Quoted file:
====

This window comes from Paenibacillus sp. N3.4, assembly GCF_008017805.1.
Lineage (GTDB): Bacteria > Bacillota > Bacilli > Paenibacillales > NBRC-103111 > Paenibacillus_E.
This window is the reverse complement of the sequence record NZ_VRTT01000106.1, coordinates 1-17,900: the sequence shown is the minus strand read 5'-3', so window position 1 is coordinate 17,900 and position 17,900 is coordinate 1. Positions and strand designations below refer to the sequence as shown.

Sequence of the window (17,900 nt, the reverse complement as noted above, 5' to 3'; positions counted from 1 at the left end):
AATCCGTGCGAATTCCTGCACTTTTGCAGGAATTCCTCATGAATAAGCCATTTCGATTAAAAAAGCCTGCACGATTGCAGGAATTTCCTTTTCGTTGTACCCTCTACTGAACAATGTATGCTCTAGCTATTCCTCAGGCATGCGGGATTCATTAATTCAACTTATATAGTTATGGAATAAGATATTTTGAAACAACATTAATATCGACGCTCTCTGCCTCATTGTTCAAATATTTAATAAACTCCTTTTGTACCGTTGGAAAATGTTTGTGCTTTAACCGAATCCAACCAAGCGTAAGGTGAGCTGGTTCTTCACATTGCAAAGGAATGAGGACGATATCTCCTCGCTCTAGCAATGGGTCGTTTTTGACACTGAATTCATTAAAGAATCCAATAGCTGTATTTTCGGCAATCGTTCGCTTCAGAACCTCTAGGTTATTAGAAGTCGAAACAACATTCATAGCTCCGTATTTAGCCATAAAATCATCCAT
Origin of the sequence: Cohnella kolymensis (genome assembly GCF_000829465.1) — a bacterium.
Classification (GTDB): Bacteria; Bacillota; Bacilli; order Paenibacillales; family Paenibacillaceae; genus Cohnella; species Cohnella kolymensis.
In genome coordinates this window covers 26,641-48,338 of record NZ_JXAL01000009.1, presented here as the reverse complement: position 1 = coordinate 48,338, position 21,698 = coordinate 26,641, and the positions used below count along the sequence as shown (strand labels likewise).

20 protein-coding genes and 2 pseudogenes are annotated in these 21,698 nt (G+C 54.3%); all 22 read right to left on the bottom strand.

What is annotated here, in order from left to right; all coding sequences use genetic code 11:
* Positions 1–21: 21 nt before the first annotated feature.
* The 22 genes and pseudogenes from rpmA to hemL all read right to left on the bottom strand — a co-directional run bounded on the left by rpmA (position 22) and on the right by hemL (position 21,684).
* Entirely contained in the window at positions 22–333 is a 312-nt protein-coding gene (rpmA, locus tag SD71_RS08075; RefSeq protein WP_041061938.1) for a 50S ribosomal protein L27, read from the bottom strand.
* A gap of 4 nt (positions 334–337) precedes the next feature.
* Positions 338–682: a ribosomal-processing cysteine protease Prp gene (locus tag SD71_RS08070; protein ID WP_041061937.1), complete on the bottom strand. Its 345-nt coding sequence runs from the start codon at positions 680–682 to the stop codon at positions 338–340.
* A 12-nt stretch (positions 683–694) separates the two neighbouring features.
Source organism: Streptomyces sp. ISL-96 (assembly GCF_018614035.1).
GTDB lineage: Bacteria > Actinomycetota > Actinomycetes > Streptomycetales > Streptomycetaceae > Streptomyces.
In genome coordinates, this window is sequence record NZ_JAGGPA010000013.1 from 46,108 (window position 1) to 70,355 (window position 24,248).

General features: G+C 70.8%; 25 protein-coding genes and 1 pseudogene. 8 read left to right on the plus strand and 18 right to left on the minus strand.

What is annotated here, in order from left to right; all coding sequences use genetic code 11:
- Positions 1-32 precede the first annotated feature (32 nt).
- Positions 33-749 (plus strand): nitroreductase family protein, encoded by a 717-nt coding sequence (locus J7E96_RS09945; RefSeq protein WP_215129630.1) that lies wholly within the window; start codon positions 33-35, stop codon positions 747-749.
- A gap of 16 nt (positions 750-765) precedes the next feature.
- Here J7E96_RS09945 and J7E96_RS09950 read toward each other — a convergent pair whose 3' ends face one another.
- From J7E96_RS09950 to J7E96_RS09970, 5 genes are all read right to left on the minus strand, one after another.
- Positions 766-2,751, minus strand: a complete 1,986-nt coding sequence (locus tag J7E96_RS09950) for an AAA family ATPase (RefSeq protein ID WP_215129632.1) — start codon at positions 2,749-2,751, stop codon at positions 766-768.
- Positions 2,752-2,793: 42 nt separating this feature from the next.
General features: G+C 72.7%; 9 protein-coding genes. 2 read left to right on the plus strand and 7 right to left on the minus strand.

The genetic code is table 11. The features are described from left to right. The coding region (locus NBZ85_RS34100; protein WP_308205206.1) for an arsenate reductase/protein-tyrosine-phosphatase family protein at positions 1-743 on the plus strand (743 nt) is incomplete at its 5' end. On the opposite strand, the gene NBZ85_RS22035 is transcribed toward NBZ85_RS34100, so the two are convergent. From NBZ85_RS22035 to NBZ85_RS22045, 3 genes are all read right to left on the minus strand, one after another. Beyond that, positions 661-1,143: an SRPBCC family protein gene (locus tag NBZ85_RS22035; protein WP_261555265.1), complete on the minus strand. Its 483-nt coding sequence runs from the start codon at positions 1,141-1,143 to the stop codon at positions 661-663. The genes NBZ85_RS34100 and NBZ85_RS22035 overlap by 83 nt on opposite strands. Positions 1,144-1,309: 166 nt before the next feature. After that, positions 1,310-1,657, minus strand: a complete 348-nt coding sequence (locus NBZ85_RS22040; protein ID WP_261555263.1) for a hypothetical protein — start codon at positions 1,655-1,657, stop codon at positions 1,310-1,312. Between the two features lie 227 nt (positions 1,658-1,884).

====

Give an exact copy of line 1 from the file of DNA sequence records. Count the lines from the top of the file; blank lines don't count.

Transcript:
This window comes from Paenibacillus sp. N3.4, assembly GCF_008017805.1.